A decade ago, few people would have dreamed of handing over their car keys to complete strangers in exchange for quick cash. Individual car owners could hardly risk becoming their own Avis, Hertz or Zipcar--all companies that own or lease vehicles by the thousands and have the financial muscle to insure against fender benders, spills and theft.
But San Francisco--based start-up RelayRides, which launched in two cities in 2010, went nationwide in March and now claims 20,000 members, is betting that neighborly car sharing can take hold across the U.S. Backed by $13 million in venture capital from the likes of Google and General Motors, the start-up will promote its service through GM's OnStar communications system starting this summer. It works like this: Car owners rent their vehicles for $5 to $20 an hour using a membership-based service that coordinates payment and logistics online. The business, started by Harvard Business School grad Shelby Clark, collects 15% of the hourly fee, with 20% going toward insurance. Car owners pocket the remaining 65%.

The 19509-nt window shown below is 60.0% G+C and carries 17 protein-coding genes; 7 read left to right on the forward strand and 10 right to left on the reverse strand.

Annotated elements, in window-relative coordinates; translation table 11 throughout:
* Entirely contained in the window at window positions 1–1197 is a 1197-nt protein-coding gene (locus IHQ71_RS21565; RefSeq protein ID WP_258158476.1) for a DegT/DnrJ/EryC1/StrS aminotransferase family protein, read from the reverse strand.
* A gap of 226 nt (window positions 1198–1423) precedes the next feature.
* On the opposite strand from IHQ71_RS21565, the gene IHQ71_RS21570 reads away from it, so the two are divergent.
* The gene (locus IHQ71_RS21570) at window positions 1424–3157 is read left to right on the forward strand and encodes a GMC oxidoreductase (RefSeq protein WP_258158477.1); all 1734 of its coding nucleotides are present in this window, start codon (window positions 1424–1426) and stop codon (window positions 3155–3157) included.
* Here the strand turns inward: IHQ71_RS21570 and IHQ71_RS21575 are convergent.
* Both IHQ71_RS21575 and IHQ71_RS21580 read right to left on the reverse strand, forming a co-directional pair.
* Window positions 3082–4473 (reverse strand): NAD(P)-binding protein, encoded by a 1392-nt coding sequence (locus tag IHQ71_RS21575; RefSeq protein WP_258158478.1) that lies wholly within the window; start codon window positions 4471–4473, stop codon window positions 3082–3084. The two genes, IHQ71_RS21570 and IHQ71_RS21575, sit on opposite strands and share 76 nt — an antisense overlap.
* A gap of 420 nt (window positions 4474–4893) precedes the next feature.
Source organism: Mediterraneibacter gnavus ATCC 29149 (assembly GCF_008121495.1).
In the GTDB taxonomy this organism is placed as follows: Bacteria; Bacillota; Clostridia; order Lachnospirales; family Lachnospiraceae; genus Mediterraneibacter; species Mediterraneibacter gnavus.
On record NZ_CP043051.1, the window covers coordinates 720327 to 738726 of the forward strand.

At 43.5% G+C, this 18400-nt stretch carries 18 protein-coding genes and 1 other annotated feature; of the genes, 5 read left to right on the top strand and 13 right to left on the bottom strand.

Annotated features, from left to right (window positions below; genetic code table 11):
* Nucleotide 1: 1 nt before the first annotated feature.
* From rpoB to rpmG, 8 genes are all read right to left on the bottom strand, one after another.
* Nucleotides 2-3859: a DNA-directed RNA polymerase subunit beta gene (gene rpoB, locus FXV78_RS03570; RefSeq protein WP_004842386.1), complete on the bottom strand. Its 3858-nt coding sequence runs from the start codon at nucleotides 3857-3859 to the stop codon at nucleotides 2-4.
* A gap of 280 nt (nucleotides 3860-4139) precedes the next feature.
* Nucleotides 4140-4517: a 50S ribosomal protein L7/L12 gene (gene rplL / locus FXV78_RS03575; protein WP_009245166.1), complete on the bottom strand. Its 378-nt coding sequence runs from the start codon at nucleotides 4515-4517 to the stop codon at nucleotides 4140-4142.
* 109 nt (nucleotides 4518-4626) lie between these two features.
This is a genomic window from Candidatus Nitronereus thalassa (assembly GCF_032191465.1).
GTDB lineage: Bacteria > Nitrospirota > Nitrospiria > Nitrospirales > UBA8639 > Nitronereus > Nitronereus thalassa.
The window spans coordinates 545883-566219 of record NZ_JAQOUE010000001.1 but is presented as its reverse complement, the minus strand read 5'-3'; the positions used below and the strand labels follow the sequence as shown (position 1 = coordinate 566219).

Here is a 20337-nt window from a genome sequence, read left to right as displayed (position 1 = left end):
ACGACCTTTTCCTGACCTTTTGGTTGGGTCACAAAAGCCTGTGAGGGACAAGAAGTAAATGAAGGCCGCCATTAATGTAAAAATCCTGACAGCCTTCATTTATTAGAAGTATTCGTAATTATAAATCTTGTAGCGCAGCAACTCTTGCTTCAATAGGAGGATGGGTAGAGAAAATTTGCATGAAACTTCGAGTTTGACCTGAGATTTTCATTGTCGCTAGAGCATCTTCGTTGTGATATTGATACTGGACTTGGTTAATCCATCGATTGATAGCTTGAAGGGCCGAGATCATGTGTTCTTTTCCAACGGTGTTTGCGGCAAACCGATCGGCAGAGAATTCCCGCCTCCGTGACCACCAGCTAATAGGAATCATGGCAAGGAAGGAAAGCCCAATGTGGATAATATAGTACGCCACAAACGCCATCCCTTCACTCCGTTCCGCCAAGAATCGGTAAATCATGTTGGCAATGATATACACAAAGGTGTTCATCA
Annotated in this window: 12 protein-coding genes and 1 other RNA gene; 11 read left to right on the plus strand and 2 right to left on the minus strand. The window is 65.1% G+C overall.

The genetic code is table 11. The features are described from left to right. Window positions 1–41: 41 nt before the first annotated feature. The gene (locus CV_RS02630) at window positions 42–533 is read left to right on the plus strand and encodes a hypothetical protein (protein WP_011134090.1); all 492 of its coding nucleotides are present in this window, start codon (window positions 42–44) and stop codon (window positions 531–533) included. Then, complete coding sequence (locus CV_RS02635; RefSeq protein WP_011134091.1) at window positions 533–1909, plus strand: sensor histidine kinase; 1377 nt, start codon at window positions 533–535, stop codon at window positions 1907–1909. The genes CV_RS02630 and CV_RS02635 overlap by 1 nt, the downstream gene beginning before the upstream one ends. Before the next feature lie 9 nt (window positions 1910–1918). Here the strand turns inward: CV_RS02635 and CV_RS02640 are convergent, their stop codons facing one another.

As more people move to cities--the number of American urban dwellers grew 12% from 2000 to 2010--more urbanites and young people who don't own a car want access to one when public transport falls short. For car owners saddled with high gas prices, sharing their ride can provide extra income when money is tight. Also, if the service takes off, it could help the environment by reducing the millions of new, underutilized cars that are cranked out each year. "Peer-to-peer car sharing has tremendous social and environmental benefits," says Susan Shaheen, a co-director of the Transportation Sustainability Research Center at the University of California, Berkeley. Market-research firm Frost & Sullivan estimates that more than 4.4 million North Americans will be sharing cars by 2016.
The trick will be getting more car owners on board. RelayRides has 1,000 vehicles in its network (compared with Zipcar's 9,300). That's partly because car sharing carries more responsibility than, say, renting designer dresses via Rent the Runway or someone's living-room sofa via Airbnb. To allay fears, RelayRides runs driving-record checks on renters, and its insurance covers $1 million in liability for car owners and $300,000 for renters. Beyond that, it's unclear who's responsible, and personal insurers are understandably jittery. California, Oregon and Washington recently passed laws limiting insurers from canceling the policies of car owners who decide to rent their vehicles.
GM's OnStar service could reduce squeamishness by providing GPS tracking of rented vehicles in case of loss or theft, as well as 24-hour roadside assistance. After all, for many people the idea of paring back to save the planet is nerve-racking enough.